Catholic nurses often only spiritual connection to hospitalized patients

A personal care assistant has her hands anointed May 7, 2018, by Father Corneille Boyeye, chaplain at St. Catherine of Siena Medical Center in Smithtown, N.Y., during the hospital’s National Nurses Week observance. Amid the coronavirus pandemic, Catholics nurses are increasingly filling the spiritual void for patients in their care as hospitals restrict visits from pastoral ministers. (CNS photo/Gregory A. Shemitz)

By Tom Tracy 
Catholic News Service

WEST PALM BEACH, Fla. (CNS) — A tightening of some hospital visitor restrictions on religious ministers and patient family members has begun as the coronavirus pandemic ramps up around the U.S.

“It has been about two weeks — it started out with a limit on the times ministers or family members could come in, then a week later they completely stopped it,” said Maria Arvonio, a night-shift nursing supervisor for a large community hospital near Mount Laurel, New Jersey, and the lower Northeastern regional director of the Chicago-based National Association of Catholic Nurses.

Catholic nurses, Arvonio noted, are now often the only spiritual connection for those in their care.

“The patients can make phone calls, but eucharistic ministers, volunteers and family are not allowed to visit at this time, so Catholic nurses are the only Catholic lifeline to their spirituality,” Arvonio said, adding that historically the church has encouraged strong collegial associations of Catholic nurses.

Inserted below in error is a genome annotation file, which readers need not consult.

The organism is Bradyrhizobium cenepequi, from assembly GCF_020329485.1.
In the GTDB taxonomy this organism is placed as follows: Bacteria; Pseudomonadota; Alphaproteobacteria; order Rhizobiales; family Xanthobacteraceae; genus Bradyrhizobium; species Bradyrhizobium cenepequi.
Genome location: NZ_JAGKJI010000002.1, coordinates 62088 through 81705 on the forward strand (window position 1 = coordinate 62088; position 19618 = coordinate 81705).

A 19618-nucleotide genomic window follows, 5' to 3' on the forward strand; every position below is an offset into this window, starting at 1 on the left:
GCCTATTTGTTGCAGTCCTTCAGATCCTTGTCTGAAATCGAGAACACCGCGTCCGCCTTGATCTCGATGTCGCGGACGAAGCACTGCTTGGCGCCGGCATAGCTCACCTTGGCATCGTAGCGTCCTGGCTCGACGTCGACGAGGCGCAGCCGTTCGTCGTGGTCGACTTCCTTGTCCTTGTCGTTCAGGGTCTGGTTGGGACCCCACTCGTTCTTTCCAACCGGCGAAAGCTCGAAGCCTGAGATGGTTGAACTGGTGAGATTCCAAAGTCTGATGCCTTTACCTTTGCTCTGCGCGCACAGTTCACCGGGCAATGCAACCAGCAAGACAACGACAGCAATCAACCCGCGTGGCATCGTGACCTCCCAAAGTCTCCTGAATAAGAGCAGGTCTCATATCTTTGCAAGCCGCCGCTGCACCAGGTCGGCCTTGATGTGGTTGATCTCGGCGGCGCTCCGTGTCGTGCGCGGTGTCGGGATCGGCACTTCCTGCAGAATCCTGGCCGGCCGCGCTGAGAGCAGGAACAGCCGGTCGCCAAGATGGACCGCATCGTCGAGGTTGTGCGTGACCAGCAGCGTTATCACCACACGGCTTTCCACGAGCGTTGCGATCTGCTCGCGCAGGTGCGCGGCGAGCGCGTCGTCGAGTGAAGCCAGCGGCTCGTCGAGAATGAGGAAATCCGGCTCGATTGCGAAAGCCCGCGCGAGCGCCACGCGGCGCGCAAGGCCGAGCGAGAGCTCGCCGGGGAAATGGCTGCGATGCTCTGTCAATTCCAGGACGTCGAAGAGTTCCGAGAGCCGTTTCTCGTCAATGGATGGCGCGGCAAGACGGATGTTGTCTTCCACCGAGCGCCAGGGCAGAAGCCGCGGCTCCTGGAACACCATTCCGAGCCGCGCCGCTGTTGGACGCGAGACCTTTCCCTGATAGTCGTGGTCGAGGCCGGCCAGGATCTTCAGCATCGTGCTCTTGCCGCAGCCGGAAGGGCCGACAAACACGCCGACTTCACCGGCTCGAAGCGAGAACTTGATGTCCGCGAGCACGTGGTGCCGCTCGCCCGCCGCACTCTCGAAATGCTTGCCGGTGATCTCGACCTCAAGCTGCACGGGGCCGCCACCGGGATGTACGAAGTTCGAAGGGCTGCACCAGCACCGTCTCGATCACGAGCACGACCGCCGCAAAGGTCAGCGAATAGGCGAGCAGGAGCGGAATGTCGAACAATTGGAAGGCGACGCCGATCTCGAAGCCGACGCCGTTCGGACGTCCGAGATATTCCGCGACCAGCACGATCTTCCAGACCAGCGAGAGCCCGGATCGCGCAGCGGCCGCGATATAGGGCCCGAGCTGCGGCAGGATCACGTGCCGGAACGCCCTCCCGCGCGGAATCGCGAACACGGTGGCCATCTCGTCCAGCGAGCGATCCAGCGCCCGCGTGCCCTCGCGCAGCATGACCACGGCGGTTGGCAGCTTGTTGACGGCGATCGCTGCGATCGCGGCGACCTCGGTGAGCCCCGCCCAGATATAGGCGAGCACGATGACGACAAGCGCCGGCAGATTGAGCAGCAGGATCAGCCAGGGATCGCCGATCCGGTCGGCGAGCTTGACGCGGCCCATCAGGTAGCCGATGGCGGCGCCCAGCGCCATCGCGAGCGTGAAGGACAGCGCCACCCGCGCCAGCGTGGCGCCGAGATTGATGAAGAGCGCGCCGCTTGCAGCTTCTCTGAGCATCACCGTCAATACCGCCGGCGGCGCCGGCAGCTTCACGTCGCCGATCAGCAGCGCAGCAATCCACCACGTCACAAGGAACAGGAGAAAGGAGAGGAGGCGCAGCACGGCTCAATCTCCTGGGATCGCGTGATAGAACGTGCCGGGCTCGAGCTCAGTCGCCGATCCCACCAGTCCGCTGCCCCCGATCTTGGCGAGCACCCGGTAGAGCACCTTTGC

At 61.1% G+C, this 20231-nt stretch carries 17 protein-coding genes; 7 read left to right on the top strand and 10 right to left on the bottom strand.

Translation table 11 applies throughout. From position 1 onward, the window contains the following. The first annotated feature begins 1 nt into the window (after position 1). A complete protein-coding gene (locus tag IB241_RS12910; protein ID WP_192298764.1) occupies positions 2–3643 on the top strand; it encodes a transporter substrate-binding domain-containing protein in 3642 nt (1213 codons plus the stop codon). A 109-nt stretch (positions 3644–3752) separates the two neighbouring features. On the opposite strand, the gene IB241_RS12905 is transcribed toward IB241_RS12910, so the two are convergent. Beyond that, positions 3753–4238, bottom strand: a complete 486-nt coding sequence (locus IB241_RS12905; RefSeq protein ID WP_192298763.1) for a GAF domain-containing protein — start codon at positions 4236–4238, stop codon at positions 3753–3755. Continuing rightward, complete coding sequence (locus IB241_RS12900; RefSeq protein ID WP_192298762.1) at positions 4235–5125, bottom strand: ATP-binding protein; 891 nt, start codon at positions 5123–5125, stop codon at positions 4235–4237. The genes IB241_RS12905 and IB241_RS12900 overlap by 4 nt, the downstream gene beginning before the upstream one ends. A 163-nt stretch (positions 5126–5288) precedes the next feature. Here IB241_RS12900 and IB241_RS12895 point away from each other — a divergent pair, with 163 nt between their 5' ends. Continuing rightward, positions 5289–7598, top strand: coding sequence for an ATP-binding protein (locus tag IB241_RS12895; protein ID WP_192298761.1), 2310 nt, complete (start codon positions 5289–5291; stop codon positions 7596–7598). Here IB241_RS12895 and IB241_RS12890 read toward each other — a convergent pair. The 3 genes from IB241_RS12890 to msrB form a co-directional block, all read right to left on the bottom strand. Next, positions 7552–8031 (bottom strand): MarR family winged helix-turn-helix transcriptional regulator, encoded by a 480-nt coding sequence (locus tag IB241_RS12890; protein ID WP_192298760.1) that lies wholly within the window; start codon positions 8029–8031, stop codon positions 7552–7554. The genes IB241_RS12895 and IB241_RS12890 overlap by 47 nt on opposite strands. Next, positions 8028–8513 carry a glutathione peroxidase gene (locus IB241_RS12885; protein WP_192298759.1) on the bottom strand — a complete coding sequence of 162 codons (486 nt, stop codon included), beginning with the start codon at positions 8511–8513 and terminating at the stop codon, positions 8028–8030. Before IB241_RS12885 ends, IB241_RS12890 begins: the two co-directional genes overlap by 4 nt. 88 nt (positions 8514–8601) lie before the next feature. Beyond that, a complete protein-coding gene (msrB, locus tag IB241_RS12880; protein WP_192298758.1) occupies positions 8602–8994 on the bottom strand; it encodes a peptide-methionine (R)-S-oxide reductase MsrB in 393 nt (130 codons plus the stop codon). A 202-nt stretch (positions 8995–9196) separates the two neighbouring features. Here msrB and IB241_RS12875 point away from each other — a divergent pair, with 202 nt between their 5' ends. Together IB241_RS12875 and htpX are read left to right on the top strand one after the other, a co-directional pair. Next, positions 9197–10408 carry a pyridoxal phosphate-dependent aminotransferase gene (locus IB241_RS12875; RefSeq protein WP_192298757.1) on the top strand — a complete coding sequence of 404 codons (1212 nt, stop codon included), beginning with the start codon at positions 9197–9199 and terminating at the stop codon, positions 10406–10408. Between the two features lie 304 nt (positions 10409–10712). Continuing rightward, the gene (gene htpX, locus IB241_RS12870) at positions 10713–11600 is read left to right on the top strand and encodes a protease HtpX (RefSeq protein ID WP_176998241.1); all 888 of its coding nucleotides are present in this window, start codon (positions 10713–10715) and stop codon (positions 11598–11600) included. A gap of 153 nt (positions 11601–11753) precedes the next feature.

The Joint Commission, an organization that accredits and certifies over 22,000 health care organizations in the U.S., likewise acknowledges that offering spiritual care to patients is vital toward supporting their health.

“In my opinion, we are the hands and feet of Christ ministering God’s love and healing to our patients, especially now more than ever since patients are unable to receive the Eucharist and spiritual care” offered by extraordinary ministers of holy Communion, Arvonio said, adding the patient disconnect with family members can lead to anxiety and fear of the virus.

Arvonio has participated in United Nations congresses under the auspices of the International Catholic Committee of Nurses and Medico-Social Assistants, which serves as a nongovernmental organization with consultative status.

It is well-accepted that a patient’s faith and spiritual beliefs can affect their healing process and that is why it is imperative that nurses are culturally competent — to be aware of patients’ belief systems in order to support their healing process, according to Arvonio.

“It is even more so now that we pray with and for our patients,” she told Catholic News Service.

“Right now patients don’t have their family members present — at my facility that stopped two weeks prior to the official government order,” she said. “Instead, hospitals are suggesting using cellphones and Facetime platforms with family.”

But how many elderly people can really do that well with electronic communications?

Arvonio said it is during hospital night hours especially, when lonely and often elderly patients feel vulnerable and want someone to talk to, that they open up to the nursing staff.

“At night when I am (working), that nurse at the bedside is really important because the patient has time to think about what they have done over their lifetime. We have to be ready for that,” Arvonio said.

“You should see the eyes of some patients, they are lonely and there is such fear. They don’t have their family there, and they are worried for their family and the family are worried for them.”

Arvonio said medical professionals are concerned if they are potentially exposing themselves and their families to the often-deadly coronavirus. She said nurses must practice universal protection for every patient — but that isn’t always sufficient for some contagious diseases that are not confirmed until test results return.